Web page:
The Morrison government has announced a funding partnership with the states expected to see A$1 billion extra spent to deal with health costs around the coronavirus.
Scott Morrison said the Commonwealth would provide money on a matching 50-50 basis.
The federal government “will pay 50% of the additional costs incurred by state and territory health services as a result of the diagnosis and treatment of patients with COVID-19, those suspected of having the virus or activities to prevent the spread of it,” Morrison and Health Minister Greg Hunt said in a statement.
The support will be available for services provided in public hospitals, primary care, aged care, and community health care such as health services in child care.
The federal government is putting in an initial $100 million. While the estimate is that the likely cost to the Commonwealth will be around $500 million, there will be no cap and it could exceed that.
Morrison told a news conference: “It’s a demand-driven arrangement - the costs will be what the costs are.
"But we are estimating, based on the advice we have at the moment, that this could be as much as about a billion dollars, $500 million each. … I hope it’s not that much. It could be more”.
The 50-50 arrangement is a better deal than the states get from the Commonwealth for their hospitals, which sees 45% of the funding come from Canberra.
Details of the deal with the states will be tied down by the time the Council of Australian Governments meets on Friday, when the coronavirus situation will be at the centre of discussion.
By then the Morrison government is expected to have announced its fiscal package of billions of dollars aimed at protecting jobs and businesses hit by the crisis.
Global ratings agency Standard & Poor’s has predicted in a report on the implications of COVID-19 for the Asia-Pacific region that “Australia, Hong Kong, Japan, Korea, Singapore and Thailand will enter or flirt with recession”.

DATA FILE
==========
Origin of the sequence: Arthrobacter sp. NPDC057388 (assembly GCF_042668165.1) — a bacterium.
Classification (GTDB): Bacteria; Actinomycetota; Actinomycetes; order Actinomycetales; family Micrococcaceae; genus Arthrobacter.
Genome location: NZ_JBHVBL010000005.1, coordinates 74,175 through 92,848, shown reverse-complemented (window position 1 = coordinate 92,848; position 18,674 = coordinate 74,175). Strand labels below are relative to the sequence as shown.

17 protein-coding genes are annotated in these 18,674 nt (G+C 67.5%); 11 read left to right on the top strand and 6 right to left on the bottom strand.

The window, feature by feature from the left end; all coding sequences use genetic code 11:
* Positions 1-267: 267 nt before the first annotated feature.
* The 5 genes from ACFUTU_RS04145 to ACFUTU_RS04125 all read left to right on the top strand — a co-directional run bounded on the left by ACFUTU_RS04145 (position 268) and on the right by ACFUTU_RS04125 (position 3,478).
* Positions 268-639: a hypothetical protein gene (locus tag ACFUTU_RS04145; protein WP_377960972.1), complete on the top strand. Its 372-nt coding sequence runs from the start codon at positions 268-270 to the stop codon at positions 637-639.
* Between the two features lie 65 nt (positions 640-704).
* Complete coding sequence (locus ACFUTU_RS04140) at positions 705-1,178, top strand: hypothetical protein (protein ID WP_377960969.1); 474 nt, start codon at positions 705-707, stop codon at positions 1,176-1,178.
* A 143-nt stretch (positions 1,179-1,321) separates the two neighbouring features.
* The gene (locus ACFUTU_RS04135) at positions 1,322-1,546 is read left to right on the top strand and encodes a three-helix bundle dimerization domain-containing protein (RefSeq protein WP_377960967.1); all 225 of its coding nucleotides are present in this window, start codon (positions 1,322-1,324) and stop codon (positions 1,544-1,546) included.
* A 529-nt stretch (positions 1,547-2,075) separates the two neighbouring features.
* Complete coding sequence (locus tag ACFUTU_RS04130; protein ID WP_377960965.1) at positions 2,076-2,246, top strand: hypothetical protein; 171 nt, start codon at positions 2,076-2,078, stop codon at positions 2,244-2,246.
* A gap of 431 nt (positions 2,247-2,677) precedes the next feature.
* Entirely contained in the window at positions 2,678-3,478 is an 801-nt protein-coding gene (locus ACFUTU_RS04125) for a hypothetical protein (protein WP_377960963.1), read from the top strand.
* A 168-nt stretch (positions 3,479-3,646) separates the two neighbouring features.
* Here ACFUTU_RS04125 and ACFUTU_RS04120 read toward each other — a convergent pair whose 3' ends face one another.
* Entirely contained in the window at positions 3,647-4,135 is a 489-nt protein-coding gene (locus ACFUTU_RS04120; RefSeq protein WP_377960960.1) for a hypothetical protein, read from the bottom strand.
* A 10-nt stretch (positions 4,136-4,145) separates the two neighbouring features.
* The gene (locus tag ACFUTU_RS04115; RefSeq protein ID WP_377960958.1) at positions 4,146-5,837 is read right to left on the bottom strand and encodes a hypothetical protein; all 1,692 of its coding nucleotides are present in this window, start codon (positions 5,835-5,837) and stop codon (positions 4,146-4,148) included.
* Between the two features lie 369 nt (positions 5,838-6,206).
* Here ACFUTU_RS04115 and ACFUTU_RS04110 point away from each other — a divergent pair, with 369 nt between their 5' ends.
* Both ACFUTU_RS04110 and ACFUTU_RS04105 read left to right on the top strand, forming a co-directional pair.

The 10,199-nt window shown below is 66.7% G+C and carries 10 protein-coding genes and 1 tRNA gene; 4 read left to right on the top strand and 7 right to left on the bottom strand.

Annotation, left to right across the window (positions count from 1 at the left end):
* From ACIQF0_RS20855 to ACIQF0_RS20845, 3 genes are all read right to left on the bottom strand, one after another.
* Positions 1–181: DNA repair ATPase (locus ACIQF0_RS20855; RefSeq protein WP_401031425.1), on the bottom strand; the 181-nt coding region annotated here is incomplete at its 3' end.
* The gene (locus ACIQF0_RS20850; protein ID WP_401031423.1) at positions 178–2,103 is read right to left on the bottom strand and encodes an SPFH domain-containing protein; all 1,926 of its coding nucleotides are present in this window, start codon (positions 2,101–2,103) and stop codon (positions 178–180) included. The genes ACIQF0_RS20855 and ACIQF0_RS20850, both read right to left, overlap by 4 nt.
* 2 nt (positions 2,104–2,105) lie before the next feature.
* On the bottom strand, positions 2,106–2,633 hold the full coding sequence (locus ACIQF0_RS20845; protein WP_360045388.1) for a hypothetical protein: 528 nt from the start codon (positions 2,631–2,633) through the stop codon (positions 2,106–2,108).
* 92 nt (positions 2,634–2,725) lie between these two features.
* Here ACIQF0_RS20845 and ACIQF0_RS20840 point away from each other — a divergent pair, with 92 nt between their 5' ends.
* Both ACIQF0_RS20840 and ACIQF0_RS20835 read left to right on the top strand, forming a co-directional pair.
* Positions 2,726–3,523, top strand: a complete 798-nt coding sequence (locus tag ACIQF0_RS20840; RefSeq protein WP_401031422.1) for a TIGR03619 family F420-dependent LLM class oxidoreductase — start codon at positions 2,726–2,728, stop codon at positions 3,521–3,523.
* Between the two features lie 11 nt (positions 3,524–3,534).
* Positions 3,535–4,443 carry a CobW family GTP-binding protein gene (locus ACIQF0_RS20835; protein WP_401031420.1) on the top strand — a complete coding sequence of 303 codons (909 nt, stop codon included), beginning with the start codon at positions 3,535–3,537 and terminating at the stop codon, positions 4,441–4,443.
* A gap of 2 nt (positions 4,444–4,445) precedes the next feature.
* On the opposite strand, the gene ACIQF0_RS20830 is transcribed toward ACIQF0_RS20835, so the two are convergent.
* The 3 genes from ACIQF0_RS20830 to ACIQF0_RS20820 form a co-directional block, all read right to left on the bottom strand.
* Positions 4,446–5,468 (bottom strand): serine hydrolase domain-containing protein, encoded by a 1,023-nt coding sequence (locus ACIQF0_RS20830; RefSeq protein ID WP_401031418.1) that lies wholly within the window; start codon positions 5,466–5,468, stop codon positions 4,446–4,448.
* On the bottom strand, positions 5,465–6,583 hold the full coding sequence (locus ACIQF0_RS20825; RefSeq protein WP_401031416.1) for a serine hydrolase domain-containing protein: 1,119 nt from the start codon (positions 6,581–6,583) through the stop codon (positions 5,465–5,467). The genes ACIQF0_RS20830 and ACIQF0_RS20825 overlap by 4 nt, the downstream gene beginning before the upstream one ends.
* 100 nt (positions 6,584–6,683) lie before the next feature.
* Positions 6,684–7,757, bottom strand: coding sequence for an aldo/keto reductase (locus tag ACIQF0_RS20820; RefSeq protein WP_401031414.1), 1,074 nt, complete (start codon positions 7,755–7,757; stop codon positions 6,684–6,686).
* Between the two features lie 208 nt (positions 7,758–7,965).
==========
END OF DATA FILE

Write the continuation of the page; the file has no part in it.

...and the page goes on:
It says COVID-19 “could knock US$211 billion from Asia-Pacific incomes and slow GDP growth to 4.0% in 2020. Our new baseline for China is 4.8% with a downside scenario of 2.8% in 2020.”
Saying various regional countries will flirt with recession, S&P doesn’t use the standing recession definition of two quarters of negative growth.
Its definition is “at least two quarters of growth substantially below trend and sufficient to cause unemployment to rise, underlying inflation to fall, and policymakers to react with stimulus.”
S&P predicts a “hit” of one percentage point to Australian growth, “to leave growth in 2020 at 1.2%, well below trend which is closer to 2.5%”.
“The initial spillover from the coronavirus came from people flows which were already depressed from the bushfires,” it notes.
S&P expects the Reserve Bank – which cut interest rates this week - to cut again, to 0.25% “which leaves the Reserve Bank of Australia on the cusp of quantitative easing.
"We also expect moderate, targeted fiscal stimulus aimed at the most-harmed sectors.”
Authors: Michelle Grattan, Professorial Fellow, University of Canberra